Scarlet Street - 1945 (Digitally Remastered Version)
NTSC - 101 minutes - Black & White - 1945 (Not Rated)
When sold by Amazon.com, this product will be manufactured on demand using DVD-R recordable media. Amazon.com's standard return policy will apply.
Top Customer Reviews
DigicomTV has done a wonderful job in restoring this classic movie. Excellent audio and visual quality. A must watch!!!!!
The film begins on a city street at night. A car stops in front of a club. Christopher Cross gets an award for 25 years of faithful service. Three on a match? The boss steps out with a beautiful young woman. Cross paints on Sundays. He sees a man beating a young woman and runs over to stop it. A police officer is called, but the man ran away. Cross walks her home, they stop for a drink. "You're not so old." She's an actress. Cross paints for fun. Kitty March has quick answers. Cross' wife Adele was the widow of a police detective. We see Cross' home life. Then we see Kitty's home life with her boyfriend, and her housekeeping. Her boyfriend Johnny has dreams for getting to "Easy Street". He wants her to tap into the old man's wealth. Millie is a model and warns Kitty about Johnny.
Chris and Kitty become friends. They have lunch. Kitty tells Chris she's broke and needs money for rent. A studio apartment would give him a place to paint. Kitty acts surprised with Chris' confession! "Poor Chris." [$500 was a lot of money then.] Will Chris get the money? Adele complains about her home life. She doesn't even own a radio. [Wartime rationing?] Chris searches a locked drawer, then reads about a local murder. He makes a decision. Johnny tells Kitty how to get $1,000. Can he succeed in Hollywood? Chris doesn't like Johnny. Kitty has costs as an actress, can Chris help? "Don't forget the money." Johnny asks the value of Chris' paintings. Chris works late and is surprised by the manager. We learn more about Johnny's character. There is a surprise about those pictures!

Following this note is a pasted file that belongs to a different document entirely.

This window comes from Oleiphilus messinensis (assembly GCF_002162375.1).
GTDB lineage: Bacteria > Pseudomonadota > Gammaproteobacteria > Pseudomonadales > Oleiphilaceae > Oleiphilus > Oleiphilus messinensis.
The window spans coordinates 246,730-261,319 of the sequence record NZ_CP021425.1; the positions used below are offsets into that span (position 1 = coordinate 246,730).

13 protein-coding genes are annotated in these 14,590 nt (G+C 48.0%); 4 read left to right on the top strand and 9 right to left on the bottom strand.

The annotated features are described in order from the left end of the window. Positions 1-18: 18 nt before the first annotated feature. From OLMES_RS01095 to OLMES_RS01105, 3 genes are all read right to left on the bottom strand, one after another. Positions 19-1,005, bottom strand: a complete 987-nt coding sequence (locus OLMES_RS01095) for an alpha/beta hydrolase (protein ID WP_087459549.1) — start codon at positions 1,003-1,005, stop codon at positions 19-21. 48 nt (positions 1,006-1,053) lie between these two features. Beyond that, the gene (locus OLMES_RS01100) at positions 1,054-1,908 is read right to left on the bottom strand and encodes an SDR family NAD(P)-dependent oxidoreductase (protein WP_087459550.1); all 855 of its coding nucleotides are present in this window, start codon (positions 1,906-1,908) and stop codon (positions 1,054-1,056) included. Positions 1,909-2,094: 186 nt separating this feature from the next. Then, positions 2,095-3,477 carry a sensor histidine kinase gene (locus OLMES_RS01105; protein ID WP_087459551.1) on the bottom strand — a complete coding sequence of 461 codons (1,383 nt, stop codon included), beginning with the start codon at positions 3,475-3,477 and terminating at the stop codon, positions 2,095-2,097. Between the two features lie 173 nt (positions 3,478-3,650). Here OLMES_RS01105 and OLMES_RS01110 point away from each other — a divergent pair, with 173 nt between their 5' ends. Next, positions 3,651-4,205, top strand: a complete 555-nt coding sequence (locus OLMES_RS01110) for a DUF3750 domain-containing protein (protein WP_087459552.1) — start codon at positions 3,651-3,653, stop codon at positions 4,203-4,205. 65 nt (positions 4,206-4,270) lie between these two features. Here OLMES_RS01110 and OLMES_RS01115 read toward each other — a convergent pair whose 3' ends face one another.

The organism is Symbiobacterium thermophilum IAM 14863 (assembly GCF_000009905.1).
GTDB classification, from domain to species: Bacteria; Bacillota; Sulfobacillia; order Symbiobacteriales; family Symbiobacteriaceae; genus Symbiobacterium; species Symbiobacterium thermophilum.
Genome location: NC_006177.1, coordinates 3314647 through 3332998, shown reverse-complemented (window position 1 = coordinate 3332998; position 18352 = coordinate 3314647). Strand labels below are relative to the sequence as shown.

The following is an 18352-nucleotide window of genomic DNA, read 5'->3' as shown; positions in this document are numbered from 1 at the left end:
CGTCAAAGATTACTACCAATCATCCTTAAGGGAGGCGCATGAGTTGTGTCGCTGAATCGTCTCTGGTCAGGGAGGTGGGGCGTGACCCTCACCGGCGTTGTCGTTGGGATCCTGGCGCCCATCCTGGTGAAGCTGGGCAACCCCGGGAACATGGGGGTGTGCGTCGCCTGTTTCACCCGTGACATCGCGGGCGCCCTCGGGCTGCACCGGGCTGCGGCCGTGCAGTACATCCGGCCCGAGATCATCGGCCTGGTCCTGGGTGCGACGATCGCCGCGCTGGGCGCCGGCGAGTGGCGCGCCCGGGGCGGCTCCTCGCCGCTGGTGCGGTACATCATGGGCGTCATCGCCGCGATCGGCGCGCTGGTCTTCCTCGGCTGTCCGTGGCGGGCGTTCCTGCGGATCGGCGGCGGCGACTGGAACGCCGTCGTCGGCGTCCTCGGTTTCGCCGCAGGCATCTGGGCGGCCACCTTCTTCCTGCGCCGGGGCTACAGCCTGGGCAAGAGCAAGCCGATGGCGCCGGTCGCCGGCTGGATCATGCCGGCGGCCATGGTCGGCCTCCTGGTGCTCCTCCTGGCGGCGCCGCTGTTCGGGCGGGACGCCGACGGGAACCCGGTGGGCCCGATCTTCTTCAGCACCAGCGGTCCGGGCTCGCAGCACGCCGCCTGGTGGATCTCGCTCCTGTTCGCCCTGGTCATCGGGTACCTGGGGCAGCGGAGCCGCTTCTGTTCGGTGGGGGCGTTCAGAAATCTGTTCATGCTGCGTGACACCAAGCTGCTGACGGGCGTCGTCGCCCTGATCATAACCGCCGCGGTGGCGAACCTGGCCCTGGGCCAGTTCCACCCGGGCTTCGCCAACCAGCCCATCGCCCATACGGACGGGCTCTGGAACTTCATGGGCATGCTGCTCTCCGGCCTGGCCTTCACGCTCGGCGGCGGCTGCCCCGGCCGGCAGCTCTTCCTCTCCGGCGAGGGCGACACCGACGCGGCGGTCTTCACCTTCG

A knock on the door brings another unexpected surprise. Johnny thinks quick, and tells who painted those pictures. [Was this a fatal mistake?Read more ›
In this remake of Jean Renoir's controversial 1931 film, La Chienne, Christopher Cross (Edward G. Robinson), a quiet, staid cashier and dedicated Sunday painter, feels consumed by passion for the first time in his life when he meets pretty, manipulative Kitty. The two become involved, but Kitty is really in love with petty crook Johnny. She keeps Christopher around simply for his money.
In order to impress his precious mistress, Cross embezzles funds from his employer. He doesn't realize, however, that Kitty and Johnny are also getting rich on his paintings, which are becoming a huge success under Kitty's name. When Christopher's theft comes to light, he loses his job and his dignity. And when he seeks out Kitty for solace, he discovers her in Johnny's embrace. The film explodes in its violent climax, and with it Lang creates perhaps his most chilling Film Noir work.
The tightly structured story and the evocative paintings that lie symbolically at the center of the plot create a visual and psychological atmosphere of suspense, filled with double meanings and games of representation and appearance, all pointing toward a brutal final act, motivated by Cross' inner demons and repressed emotions.
Most Recent Customer Reviews
No one can dismiss Scarlet Street as anything less than one of director Fritz Lang's best films. A supreme cast along with fantastic cinematography and studio supplied atmosphere... Read morePublished on May 5, 2009 by G. Alan Hicks
This movie is another great film in the arsenal of Fritz Lang. Film Noir at its finest! Edward G. Robinson plays mild mannered banker who through circum-chance falls in love with... Read morePublished on November 4, 2008 by Resident